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The resources listed here explain copyright rights, duration of protection and how to use copyright-protected works. This guide is intended for teachers, students and librarians.

Copyright Eligibility

Copyright protects works that are original and fixed in a tangible medium.  Original in this sense means that the creator of the work made the work her- or himself, and did not recycle someone else's creation.  The requirement that works be fixed ensures that there is a record of what the work is.  Otherwise, nobody would know exactly what is protected.  The following categories of works are eligible for copyright protection:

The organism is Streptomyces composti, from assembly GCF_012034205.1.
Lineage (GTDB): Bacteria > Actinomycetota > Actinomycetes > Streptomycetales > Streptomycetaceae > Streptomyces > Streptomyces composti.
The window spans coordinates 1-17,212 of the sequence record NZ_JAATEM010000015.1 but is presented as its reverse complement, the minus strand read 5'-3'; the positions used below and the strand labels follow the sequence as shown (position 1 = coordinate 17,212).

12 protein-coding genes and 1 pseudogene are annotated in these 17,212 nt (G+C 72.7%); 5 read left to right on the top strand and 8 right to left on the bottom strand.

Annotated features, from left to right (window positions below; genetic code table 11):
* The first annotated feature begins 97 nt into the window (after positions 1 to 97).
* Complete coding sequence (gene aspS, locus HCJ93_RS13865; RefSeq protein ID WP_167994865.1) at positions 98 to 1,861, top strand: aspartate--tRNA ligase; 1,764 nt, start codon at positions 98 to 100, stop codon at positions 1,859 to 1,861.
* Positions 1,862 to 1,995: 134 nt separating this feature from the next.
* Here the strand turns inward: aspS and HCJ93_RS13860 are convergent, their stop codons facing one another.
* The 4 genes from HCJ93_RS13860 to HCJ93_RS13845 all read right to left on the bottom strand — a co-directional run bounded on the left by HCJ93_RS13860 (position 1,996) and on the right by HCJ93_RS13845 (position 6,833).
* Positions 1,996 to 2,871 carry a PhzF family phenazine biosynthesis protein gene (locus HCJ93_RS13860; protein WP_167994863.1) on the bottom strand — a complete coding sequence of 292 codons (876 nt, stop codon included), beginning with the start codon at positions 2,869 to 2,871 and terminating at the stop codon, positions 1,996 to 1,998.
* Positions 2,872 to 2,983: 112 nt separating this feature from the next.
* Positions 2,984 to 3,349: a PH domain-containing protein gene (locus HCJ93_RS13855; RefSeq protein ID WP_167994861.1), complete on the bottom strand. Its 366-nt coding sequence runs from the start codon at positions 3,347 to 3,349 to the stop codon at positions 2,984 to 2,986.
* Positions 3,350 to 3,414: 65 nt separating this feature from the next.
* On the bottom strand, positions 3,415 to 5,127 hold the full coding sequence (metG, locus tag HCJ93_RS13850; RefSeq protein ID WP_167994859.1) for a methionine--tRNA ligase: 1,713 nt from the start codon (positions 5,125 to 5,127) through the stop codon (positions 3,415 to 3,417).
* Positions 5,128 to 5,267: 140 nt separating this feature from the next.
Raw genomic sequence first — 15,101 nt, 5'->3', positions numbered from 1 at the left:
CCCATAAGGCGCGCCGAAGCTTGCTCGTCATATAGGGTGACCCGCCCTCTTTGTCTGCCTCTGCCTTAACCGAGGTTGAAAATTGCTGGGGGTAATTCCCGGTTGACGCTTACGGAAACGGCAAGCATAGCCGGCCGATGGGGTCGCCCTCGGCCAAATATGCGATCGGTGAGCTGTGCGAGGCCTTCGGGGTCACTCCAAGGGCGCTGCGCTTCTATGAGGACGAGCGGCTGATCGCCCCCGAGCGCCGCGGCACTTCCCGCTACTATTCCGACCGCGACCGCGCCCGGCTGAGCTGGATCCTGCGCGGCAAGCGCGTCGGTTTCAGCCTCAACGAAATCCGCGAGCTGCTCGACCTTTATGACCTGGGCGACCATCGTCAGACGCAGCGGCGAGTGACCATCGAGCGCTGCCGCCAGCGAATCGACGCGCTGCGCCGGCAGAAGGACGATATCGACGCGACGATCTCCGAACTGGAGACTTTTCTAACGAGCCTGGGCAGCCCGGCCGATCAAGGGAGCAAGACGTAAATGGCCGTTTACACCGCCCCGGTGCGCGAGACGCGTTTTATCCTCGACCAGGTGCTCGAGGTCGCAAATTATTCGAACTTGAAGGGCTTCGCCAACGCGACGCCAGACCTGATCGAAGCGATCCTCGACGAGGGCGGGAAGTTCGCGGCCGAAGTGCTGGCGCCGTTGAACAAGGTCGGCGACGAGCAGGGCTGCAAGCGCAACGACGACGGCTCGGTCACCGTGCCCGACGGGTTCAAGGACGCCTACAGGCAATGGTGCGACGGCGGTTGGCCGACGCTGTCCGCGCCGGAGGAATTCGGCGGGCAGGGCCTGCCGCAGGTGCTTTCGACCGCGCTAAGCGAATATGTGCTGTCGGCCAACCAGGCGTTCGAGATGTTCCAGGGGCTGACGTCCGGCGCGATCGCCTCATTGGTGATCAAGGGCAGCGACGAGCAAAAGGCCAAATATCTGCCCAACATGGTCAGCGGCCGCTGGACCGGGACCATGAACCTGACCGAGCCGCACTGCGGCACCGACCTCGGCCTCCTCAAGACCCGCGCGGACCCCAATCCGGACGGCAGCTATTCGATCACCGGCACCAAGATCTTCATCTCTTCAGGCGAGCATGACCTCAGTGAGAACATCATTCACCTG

music and lyrics                 

pictures, graphics, and sculptures      



films and other audiovisual works

sound recordings        

architectural works

Copyright does not protect ideas, formulas, processes, procedures, principles, or discoveries.  

The Rights of Copyright

What does copyright really mean?  Although copyright is a singular word, it is a plural concept.  A copyright includes all of these exclusive rights: 

1.  to reproduce the work

2.  to prepare derivative works based upon the original work

3.  to publicly distribute copies of the work

4.  to publicly perform the work

5.  to publicly display the work

6.  in the case of sound recordings, to publicly perform the work via digital transmission


The Duration of Copyright

For works created now, copyright lasts for the life of the author plus 70 years.  For institutional works, it is 95 years from publication or 120 days from creation, whichever is shorter.  The situation can be complicated for earlier works.  These charts have more information.

Copyright Law and FAQs